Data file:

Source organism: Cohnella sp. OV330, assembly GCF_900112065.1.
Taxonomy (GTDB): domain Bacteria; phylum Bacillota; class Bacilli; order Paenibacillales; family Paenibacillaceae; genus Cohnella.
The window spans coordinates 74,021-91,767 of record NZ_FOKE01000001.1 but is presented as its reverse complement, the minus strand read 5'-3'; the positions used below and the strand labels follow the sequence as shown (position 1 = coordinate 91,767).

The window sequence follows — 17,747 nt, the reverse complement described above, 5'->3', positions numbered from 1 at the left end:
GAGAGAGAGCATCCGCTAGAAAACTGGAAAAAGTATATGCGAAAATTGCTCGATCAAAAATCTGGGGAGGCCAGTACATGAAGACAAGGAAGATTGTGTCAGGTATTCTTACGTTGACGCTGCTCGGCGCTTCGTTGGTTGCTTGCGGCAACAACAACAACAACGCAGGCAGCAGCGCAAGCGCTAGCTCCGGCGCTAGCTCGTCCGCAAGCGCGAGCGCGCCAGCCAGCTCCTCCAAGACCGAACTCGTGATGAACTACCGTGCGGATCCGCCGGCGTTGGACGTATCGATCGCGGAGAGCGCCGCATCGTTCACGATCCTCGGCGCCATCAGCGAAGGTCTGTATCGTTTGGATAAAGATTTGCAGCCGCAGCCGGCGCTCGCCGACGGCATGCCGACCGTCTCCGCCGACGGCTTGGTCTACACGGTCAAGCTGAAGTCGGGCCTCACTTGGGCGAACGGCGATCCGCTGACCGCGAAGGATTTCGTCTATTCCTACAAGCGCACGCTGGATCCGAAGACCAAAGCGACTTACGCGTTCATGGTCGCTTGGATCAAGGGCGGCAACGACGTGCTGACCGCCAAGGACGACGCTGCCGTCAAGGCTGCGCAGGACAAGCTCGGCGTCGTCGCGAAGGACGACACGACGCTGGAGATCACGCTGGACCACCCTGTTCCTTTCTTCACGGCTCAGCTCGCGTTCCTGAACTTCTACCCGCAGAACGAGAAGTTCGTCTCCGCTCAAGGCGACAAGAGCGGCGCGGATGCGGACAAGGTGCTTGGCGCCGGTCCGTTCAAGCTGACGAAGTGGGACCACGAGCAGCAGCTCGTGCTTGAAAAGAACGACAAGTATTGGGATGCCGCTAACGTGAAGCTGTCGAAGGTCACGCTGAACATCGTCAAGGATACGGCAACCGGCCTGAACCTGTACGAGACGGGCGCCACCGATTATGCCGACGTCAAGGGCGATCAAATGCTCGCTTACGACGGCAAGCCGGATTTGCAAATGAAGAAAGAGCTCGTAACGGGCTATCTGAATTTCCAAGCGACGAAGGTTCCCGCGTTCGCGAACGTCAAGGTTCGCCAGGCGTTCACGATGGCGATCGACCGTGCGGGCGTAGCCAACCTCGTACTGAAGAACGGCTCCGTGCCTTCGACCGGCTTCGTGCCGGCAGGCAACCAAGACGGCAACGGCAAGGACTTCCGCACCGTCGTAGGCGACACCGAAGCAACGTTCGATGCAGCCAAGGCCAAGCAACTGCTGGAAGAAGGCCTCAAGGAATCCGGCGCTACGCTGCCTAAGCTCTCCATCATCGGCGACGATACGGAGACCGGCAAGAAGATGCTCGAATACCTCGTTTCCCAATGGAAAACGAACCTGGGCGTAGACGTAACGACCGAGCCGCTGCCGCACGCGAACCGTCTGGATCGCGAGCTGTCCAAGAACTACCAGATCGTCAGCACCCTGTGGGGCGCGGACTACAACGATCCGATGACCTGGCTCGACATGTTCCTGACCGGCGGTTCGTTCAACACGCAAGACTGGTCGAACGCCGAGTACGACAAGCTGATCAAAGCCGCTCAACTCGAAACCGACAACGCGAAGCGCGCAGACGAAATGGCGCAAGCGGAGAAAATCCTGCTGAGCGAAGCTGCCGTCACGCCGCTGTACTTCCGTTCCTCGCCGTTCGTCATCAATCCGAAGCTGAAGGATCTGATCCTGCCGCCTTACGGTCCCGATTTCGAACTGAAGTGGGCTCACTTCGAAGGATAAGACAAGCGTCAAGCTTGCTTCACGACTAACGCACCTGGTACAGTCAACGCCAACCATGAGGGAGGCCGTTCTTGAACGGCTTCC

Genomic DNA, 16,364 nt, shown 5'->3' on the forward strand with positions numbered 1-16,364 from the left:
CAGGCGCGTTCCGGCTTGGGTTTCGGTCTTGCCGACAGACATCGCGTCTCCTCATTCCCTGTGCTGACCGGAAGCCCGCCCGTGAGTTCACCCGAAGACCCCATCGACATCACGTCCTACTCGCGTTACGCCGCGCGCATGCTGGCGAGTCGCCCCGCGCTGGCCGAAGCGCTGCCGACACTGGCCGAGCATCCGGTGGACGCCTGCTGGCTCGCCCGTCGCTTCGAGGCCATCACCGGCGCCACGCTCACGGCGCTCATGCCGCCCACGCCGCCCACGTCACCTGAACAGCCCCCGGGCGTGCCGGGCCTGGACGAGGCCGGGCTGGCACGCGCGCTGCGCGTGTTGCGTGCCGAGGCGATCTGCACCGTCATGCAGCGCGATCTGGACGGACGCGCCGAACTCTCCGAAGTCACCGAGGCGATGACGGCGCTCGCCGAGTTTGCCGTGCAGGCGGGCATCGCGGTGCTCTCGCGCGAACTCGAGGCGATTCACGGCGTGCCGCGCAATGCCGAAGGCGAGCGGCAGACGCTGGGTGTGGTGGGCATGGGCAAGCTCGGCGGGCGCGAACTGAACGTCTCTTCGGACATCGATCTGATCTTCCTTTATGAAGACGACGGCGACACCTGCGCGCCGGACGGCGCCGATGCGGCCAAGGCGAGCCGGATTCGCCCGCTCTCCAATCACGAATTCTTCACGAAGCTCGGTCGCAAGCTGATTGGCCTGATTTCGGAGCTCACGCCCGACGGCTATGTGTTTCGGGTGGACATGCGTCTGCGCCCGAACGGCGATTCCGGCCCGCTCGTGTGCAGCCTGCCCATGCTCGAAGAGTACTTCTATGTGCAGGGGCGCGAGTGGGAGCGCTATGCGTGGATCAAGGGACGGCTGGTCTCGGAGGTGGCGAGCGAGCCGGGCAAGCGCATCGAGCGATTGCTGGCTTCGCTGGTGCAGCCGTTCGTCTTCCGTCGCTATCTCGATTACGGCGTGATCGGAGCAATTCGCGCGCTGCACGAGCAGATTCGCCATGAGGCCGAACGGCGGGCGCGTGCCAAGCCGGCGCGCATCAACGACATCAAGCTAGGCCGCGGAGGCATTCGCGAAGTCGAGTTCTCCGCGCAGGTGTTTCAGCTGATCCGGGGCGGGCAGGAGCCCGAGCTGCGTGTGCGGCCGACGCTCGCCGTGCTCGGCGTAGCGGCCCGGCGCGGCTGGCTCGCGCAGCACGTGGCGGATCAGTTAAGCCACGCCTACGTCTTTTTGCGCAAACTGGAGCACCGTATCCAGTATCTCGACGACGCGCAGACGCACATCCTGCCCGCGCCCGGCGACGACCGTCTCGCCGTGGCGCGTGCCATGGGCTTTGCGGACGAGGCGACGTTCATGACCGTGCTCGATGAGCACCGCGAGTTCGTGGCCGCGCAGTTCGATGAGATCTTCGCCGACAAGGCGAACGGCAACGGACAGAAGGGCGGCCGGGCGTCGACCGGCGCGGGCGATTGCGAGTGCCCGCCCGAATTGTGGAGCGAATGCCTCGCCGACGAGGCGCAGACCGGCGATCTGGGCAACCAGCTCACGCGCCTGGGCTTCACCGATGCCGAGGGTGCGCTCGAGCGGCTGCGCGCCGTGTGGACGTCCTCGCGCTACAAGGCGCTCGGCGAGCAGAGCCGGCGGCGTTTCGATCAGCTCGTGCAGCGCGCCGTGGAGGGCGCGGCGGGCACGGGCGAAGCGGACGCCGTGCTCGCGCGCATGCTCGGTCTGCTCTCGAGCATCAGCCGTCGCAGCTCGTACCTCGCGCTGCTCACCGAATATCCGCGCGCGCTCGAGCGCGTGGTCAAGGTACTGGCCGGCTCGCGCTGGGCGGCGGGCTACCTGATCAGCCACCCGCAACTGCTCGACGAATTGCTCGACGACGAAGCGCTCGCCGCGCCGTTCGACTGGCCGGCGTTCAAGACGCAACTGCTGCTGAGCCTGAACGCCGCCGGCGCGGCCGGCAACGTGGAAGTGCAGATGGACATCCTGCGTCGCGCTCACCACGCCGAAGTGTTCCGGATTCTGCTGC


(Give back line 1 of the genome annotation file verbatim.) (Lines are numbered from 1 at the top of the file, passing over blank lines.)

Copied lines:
Source organism: Cohnella sp. OV330, assembly GCF_900112065.1.